Spectre: The Genealogy of Walking

David's Paradise is Part III of Jun-Jieh Wang's David Project, as well as the restructuring of parts 1 and 2: Untitled 200256 (2004) and Condition Project II (2005). The former is a two-screen installation with seven film segments of seven seconds each, and the latter a three-screen interactive installation with six film segments, each lasting 20 seconds. Both works are projected in a loop. What does it try to convey?

In terms of the entire David Project, the two most outstanding elements are the light and the door, which appear repeatedly and connect other images. The hand that opens the door, followed by a zone of light, appears in both David's Paradise and Part I. The images that come afterwards then differ. In Part I, after the whole space is suffused with light, we see the close-up of an intravenous drip in the middle. The liquid in the bottle drips down and lands on an eyeball, turning into a gleam in the eye, as if it is registering the image that came before. Then the light zone reappears and everything becomes white. This evokes the metaphor of the “image-eye”. The joining of the image with the eye suggests an association with life. In Part II, the light is linked to various elements and becomes more diverse: apart from the door, a gun is fired in a flash of light. There is gunfire, smoke, a pool of blood that becomes a fiery red light, cutting to the light in an eyeball, and light that penetrates oranges and forms a zone. This image montage is then linked with an aircraft cabin, the close-ups of a pair of feet walking, coffee, a cabin window, flowers that bloom rapidly and drift in the air, clothes that shake violently, a man falling down, the close-ups of blood flowing, the LCD screen of a cabin seat, a screen with glaring white light and rows of oranges. These images seem to be incorporated intertextually into the photo in the bedroom of David's Paradise, as unseen details in the narrative or like a kind of painting-within-painting subtext. These image narratives also recall an outstanding photo installation Travelling With You by Wang in 2004,[8] which he considers the prologue to David Project. Below the airplane in the photograph is the fictitious famous Mount Yakult. The artist says that the trip is imaginary. The work deals with a “subject that fabricates reality” and is intended to “remember a friend who can no longer travel with him”.[9]

While the friend's death is a real incident, Wang has turned it into film-like images about “conditions, space, memory etc”, some of which are “fragments of dreams and everyday life”, and “metaphors and ambiguous relations between people, between man and space, man and memory, a living person and a ghost…”.[10] In David's Paradise, these are reduced back to images. To borrow Deleuze's phrase, they form “a sequence of intensive states”.[11] It is a sequence of images that show a journey from here to there. The man in the video is undertaking this journey, a sort of “becoming” between life and death: from living to dying, and from dying to living. In this process of “becoming”, life and death provide us with more revelations and enlightenment. There is no need to look for the real story behind David's Paradise, because the images merely show drifting signifiers, which may even form intertextual networks of meaning that are secretly bound up with the symbols of global business or commercials. More important is the fact that the image montage in the previous two works of David Project is replaced dialectically by the shifting of the field of vision, the continuous horizontal movement to scan the space in David’s Paradise.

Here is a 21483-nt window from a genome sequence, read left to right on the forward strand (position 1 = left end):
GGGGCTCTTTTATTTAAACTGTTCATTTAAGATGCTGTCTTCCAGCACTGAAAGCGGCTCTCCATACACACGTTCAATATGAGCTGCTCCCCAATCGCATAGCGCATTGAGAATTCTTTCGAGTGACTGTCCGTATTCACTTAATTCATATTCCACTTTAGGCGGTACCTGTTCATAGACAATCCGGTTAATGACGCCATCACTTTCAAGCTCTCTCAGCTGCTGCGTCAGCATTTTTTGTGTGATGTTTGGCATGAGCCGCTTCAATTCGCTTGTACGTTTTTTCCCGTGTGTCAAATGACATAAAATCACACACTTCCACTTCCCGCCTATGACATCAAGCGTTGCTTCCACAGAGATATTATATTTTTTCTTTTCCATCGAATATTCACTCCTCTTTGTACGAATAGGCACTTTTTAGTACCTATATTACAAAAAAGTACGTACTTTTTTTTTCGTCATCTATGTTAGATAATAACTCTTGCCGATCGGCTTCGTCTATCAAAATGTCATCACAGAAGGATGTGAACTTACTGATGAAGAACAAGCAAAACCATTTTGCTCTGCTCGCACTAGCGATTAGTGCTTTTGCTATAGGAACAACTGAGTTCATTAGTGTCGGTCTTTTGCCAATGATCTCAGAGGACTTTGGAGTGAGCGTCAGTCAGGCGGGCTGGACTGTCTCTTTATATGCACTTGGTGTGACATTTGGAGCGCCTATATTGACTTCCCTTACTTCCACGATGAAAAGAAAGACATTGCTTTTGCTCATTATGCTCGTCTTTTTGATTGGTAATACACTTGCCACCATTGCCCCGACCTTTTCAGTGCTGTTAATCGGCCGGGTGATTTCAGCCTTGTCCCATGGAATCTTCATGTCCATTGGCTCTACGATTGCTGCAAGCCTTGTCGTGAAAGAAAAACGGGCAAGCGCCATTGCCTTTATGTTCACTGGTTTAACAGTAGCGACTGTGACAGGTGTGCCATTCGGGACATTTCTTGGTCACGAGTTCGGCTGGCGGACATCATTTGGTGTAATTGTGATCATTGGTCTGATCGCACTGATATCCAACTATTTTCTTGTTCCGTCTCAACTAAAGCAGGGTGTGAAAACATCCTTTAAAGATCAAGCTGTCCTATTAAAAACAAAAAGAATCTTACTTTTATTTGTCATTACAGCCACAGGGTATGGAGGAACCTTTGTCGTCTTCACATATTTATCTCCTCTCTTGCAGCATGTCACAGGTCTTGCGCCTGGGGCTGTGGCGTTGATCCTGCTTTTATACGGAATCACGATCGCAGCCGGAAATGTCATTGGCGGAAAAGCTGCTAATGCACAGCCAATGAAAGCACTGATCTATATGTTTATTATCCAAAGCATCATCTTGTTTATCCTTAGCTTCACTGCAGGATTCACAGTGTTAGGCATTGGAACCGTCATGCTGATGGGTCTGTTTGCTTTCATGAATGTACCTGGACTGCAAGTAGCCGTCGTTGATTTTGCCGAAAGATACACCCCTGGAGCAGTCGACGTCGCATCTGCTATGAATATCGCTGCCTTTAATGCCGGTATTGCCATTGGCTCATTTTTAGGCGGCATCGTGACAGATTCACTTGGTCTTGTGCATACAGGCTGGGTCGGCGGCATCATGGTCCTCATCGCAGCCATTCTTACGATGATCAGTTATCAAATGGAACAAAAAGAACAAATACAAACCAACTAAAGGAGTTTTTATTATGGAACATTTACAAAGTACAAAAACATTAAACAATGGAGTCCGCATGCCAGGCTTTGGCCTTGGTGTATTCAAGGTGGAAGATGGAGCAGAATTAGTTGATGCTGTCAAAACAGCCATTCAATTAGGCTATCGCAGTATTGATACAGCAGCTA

This is walking internalized in the “image-eye”, a walking eye, that is to say, an “eye-image” that is moving. Out of this is born an “automatic subjectivity” that combines video, the mind and the camera.[12] As Deleuze says, this subjectivity does not belong to us, since it is temporal, mental or spiritual, as well as virtual.

There is a genealogy of “walking” in contemporary art. We can also analyse David's Paradise in terms of it. From Richard Long's earth art in the late 1960s to Bill Viola's contemporary video art, numerous artists have experimented with this element. David's Paradise clearly illustrates a paradigmatic shift of body politics: (a) a performative with the shift from author to spectator; (b) the symbolic shift from the local physical body to the global virtual body; (c) the shift from defying the big Other (society or the state machinery) to making an escape, trying to break through the small Other surrounded by Trieb (small objects of obsession). In terms of these pairs of oppositions, Yuan Goang-ming's video work, for instance, lies somewhere in between, especially his Pass (1996) and Reason for Running (1998), which form an interesting contrast to David's Paradise. In other words, there is a kind of “walking” within the “spectral logic” of digital technology, a dialectic between spectator behaviour and “expanded cinema”. As Jean-Christophe Royoux points out citing the views of Serge Daney, there is a transition and dialectic between “the sequence of film images” and “the ranks of spectators walking in front of the camera”.[13] On this basis, we should ask what kind of political messages is being conveyed in David's Paradise.

Flowers: The Community of Touching

Let us focus on a small detail: the lawn dotted with small flowers at the beginning and end of David's Paradise. This recurring detail also makes us come back repeatedly to it.

Somehow, this lawn reminds me of Fra Angelico's fresco Noli Me Tangere (1440-41), especially the grass and red flowers, which echo the wounds on Christ's feet and the red marks of the marble in the Convent of San Marco where the fresco is located. Conceivably, elements like flowers, blood or gun in David Project may also carry some special meaning in Wang's narrative.